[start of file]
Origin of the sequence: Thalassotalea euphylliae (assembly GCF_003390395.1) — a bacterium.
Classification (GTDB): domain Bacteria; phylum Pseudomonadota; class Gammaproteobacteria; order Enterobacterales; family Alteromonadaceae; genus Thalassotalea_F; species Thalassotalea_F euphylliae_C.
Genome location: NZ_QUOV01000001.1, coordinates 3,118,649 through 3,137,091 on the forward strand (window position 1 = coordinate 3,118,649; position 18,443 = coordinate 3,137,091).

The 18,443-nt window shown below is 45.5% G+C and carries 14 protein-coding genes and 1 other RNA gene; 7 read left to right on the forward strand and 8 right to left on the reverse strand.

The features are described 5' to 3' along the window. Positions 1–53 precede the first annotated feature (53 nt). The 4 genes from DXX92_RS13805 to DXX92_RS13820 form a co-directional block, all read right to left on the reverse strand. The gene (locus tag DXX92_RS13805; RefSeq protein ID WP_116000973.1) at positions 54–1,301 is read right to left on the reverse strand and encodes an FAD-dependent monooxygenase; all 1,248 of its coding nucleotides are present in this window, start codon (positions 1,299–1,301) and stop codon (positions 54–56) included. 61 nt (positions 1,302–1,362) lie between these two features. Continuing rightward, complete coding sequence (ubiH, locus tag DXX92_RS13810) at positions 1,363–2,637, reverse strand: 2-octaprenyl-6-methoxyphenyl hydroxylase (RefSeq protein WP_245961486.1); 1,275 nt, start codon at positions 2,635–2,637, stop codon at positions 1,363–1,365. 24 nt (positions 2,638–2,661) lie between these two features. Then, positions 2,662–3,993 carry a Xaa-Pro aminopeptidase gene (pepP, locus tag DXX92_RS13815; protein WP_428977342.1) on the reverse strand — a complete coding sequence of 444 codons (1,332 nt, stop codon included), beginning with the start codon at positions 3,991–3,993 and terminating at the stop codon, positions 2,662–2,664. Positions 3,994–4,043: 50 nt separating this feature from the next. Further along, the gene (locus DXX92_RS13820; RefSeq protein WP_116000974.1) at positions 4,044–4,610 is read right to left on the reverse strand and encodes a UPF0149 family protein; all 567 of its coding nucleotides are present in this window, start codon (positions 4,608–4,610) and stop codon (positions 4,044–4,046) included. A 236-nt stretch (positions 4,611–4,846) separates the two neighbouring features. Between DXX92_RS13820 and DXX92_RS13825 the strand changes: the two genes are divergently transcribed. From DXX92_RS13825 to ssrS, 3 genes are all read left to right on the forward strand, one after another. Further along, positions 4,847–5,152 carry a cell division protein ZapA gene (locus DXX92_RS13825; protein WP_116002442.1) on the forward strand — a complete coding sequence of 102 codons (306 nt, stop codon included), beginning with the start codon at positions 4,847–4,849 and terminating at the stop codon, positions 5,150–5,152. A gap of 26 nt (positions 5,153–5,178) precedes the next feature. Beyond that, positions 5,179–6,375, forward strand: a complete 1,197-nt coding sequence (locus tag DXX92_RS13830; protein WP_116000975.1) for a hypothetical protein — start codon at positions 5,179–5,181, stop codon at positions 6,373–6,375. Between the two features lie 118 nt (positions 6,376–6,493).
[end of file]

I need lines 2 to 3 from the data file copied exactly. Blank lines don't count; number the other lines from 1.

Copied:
Classification (GTDB): domain Bacteria; phylum Pseudomonadota; class Gammaproteobacteria; order Enterobacterales; family Alteromonadaceae; genus Thalassotalea_F; species Thalassotalea_F euphylliae_C.
Genome location: NZ_QUOV01000001.1, coordinates 3,118,649 through 3,137,091 on the forward strand (window position 1 = coordinate 3,118,649; position 18,443 = coordinate 3,137,091).